http://en.wikipedia.org/wiki/General_Lee_(car)

However, there are no references in the article... I hate that. mad.gif
post #4448 of 6609
post #4449 of 6609
Quote:
Originally Posted by gikigill View Post

Looking for a good home:

http://www.independent.co.uk/news/world/americas/for-sale-three-nasa-shuttle-launch-platforms--collection-only-8780609.html

What the hell??????!!!!!!

That makes me really sad. redface.gif I think abandoning space is a huge step backward for the human species. We no longer have the will & vision to look outward. We now look only inward at our petty problems. We moan and whimper, waiting for someone else to make things "better". Instead of working together to move forward in great leaps, we sit in the dark feeding on each other.

Adapting a saying I heard long ago: When we depend on the heroic efforts of individuals to succeed, we are doomed.

It should not take an Einstein or Tesla to make progress - we can accomplish much more collectively than any one genius can do in their lifetime. When the genius does appear - we need to be in the best possible position to take advantage of that genius - because they are exceedingly rare.

/end soapbox rant
post #4450 of 6609
Quote:
Originally Posted by billybob_jcv View Post


That makes me really sad. redface.gif I think abandoning space is a huge step backward for the human species. We no longer have the will & vision to look outward. We now look only inward at our petty problems. We moan and whimper, waiting for someone else to make things "better". Instead of working together to move forward in great leaps, we sit in the dark feeding on each other.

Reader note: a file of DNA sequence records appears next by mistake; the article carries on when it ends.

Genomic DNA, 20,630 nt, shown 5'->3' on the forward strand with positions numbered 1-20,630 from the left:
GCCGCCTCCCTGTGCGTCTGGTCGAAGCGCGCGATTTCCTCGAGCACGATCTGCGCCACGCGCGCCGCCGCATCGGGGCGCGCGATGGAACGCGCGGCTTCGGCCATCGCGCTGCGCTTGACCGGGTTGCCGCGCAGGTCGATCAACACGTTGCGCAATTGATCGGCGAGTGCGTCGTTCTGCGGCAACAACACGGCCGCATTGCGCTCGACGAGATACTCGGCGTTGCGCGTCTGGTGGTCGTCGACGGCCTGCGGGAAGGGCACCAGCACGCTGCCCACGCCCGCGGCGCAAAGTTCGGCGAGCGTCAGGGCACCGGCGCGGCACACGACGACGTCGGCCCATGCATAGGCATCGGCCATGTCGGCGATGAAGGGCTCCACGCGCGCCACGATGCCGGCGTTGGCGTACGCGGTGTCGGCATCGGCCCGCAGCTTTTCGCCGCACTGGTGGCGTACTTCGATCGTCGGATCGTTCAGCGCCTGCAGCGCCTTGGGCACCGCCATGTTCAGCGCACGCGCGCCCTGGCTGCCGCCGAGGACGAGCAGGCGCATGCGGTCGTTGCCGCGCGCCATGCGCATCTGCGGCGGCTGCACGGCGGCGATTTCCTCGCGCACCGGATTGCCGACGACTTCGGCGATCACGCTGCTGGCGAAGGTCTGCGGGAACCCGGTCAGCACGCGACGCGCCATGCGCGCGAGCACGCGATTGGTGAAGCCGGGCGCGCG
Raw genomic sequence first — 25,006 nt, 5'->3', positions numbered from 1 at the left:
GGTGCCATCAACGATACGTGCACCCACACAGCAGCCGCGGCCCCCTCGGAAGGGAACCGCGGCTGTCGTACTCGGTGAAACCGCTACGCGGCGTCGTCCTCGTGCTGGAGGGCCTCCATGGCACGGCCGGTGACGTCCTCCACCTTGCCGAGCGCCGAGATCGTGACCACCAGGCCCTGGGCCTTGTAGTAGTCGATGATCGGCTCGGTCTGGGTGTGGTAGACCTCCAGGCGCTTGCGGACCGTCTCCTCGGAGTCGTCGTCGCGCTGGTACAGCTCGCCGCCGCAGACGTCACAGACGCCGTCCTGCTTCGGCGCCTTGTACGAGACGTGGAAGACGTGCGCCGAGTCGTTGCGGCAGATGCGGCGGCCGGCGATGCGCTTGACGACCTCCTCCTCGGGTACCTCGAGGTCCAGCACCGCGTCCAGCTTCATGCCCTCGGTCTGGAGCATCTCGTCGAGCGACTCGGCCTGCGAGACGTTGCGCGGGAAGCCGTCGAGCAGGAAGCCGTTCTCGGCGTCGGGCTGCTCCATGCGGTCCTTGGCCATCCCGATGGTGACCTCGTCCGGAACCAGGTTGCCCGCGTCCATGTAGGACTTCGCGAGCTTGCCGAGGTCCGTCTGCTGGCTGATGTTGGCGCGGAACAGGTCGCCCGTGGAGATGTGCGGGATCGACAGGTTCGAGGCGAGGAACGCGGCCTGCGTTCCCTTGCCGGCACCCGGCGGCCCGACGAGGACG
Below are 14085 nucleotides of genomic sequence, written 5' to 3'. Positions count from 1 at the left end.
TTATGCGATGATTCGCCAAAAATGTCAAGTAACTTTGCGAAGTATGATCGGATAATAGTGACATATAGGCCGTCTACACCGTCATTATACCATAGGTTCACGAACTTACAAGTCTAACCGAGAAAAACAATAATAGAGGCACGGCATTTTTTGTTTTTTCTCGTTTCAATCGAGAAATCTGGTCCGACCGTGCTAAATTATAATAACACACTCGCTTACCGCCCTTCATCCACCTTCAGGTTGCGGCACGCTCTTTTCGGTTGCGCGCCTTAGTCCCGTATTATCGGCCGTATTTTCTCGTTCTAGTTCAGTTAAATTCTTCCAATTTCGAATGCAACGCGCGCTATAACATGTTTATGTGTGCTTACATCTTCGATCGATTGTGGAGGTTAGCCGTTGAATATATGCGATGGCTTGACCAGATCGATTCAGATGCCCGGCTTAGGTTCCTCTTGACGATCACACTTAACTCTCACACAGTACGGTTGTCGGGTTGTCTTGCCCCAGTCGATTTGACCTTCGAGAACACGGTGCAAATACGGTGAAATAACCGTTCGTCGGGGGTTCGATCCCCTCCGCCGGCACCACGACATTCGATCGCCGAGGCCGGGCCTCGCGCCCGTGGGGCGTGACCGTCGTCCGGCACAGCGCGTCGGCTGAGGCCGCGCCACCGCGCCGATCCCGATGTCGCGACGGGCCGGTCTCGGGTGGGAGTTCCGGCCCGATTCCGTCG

Adapting a saying I heard long ago: When we depend on the heroic efforts of individuals to succeed, we are doomed.

It should not take an Einstein or Tesla to make progress - we can accomplish much more collectively than any one genius can do in their lifetime. When the genius does appear - we need to be in the best possible position to take advantage of that genius - because they are exceedingly rare.

/end soapbox rant

 

I can't even play a league of legend game without some abusive person insulting me, how will the whole of mankind work together when a team can't even work together in a game 

:(

post #4451 of 6609
Quote:
Originally Posted by billybob_jcv View Post


That makes me really sad. redface.gif I think abandoning space is a huge step backward for the human species. We no longer have the will & vision to look outward. We now look only inward at our petty problems. We moan and whimper, waiting for someone else to make things "better". Instead of working together to move forward in great leaps, we sit in the dark feeding on each other.

Adapting a saying I heard long ago: When we depend on the heroic efforts of individuals to succeed, we are doomed.

It should not take an Einstein or Tesla to make progress - we can accomplish much more collectively than any one genius can do in their lifetime. When the genius does appear - we need to be in the best possible position to take advantage of that genius - because they are exceedingly rare.